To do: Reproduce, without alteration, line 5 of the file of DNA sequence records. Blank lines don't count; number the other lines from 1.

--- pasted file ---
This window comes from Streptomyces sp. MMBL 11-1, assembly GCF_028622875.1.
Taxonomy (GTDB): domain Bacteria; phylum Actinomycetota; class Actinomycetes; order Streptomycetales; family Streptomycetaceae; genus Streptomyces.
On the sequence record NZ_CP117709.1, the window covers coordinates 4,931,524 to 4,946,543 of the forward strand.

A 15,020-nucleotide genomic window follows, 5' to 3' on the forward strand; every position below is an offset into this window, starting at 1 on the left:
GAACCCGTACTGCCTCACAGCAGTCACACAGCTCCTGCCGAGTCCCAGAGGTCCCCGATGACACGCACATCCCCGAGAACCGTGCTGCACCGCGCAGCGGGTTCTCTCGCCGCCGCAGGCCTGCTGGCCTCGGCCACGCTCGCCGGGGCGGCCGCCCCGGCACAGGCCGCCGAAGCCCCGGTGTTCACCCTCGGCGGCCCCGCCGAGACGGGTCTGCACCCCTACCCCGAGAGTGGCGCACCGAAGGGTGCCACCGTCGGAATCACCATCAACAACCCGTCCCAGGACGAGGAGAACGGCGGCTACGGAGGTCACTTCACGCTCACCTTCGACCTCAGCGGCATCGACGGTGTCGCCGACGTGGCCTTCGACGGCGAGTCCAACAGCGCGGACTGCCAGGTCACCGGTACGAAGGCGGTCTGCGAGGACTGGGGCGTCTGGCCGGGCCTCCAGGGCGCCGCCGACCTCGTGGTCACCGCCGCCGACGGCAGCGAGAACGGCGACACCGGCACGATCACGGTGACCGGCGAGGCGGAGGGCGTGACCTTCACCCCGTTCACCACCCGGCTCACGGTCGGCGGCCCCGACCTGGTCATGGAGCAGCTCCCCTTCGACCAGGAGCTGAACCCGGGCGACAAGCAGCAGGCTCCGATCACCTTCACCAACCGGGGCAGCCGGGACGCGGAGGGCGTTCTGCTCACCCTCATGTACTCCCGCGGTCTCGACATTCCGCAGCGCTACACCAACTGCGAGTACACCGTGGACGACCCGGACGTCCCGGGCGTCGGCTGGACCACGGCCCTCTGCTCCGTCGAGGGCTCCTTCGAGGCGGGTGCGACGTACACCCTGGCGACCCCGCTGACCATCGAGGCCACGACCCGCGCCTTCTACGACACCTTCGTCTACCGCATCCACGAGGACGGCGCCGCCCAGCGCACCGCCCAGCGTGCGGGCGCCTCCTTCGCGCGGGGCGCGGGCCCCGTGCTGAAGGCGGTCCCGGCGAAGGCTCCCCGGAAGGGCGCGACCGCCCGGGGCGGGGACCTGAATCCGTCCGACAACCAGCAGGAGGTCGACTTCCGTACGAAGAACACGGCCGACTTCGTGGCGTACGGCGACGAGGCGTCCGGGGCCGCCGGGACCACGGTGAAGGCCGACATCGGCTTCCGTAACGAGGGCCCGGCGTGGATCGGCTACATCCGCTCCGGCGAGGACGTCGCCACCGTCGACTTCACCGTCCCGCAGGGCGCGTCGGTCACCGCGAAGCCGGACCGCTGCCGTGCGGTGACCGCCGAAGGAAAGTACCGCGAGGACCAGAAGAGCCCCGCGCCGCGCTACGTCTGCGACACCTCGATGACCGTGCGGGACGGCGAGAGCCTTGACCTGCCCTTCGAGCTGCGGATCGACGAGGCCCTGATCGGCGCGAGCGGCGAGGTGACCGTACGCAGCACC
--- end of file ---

GAACCCGTACTGCCTCACAGCAGTCACACAGCTCCTGCCGAGTCCCAGAGGTCCCCGATGACACGCACATCCCCGAGAACCGTGCTGCACCGCGCAGCGGGTTCTCTCGCCGCCGCAGGCCTGCTGGCCTCGGCCACGCTCGCCGGGGCGGCCGCCCCGGCACAGGCCGCCGAAGCCCCGGTGTTCACCCTCGGCGGCCCCGCCGAGACGGGTCTGCACCCCTACCCCGAGAGTGGCGCACCGAAGGGTGCCACCGTCGGAATCACCATCAACAACCCGTCCCAGGACGAGGAGAACGGCGGCTACGGAGGTCACTTCACGCTCACCTTCGACCTCAGCGGCATCGACGGTGTCGCCGACGTGGCCTTCGACGGCGAGTCCAACAGCGCGGACTGCCAGGTCACCGGTACGAAGGCGGTCTGCGAGGACTGGGGCGTCTGGCCGGGCCTCCAGGGCGCCGCCGACCTCGTGGTCACCGCCGCCGACGGCAGCGAGAACGGCGACACCGGCACGATCACGGTGACCGGCGAGGCGGAGGGCGTGACCTTCACCCCGTTCACCACCCGGCTCACGGTCGGCGGCCCCGACCTGGTCATGGAGCAGCTCCCCTTCGACCAGGAGCTGAACCCGGGCGACAAGCAGCAGGCTCCGATCACCTTCACCAACCGGGGCAGCCGGGACGCGGAGGGCGTTCTGCTCACCCTCATGTACTCCCGCGGTCTCGACATTCCGCAGCGCTACACCAACTGCGAGTACACCGTGGACGACCCGGACGTCCCGGGCGTCGGCTGGACCACGGCCCTCTGCTCCGTCGAGGGCTCCTTCGAGGCGGGTGCGACGTACACCCTGGCGACCCCGCTGACCATCGAGGCCACGACCCGCGCCTTCTACGACACCTTCGTCTACCGCATCCACGAGGACGGCGCCGCCCAGCGCACCGCCCAGCGTGCGGGCGCCTCCTTCGCGCGGGGCGCGGGCCCCGTGCTGAAGGCGGTCCCGGCGAAGGCTCCCCGGAAGGGCGCGACCGCCCGGGGCGGGGACCTGAATCCGTCCGACAACCAGCAGGAGGTCGACTTCCGTACGAAGAACACGGCCGACTTCGTGGCGTACGGCGACGAGGCGTCCGGGGCCGCCGGGACCACGGTGAAGGCCGACATCGGCTTCCGTAACGAGGGCCCGGCGTGGATCGGCTACATCCGCTCCGGCGAGGACGTCGCCACCGTCGACTTCACCGTCCCGCAGGGCGCGTCGGTCACCGCGAAGCCGGACCGCTGCCGTGCGGTGACCGCCGAAGGAAAGTACCGCGAGGACCAGAAGAGCCCCGCGCCGCGCTACGTCTGCGACACCTCGATGACCGTGCGGGACGGCGAGAGCCTTGACCTGCCCTTCGAGCTGCGGATCGACGAGGCCCTGATCGGCGCGAGCGGCGAGGTGACCGTACGCAGCACC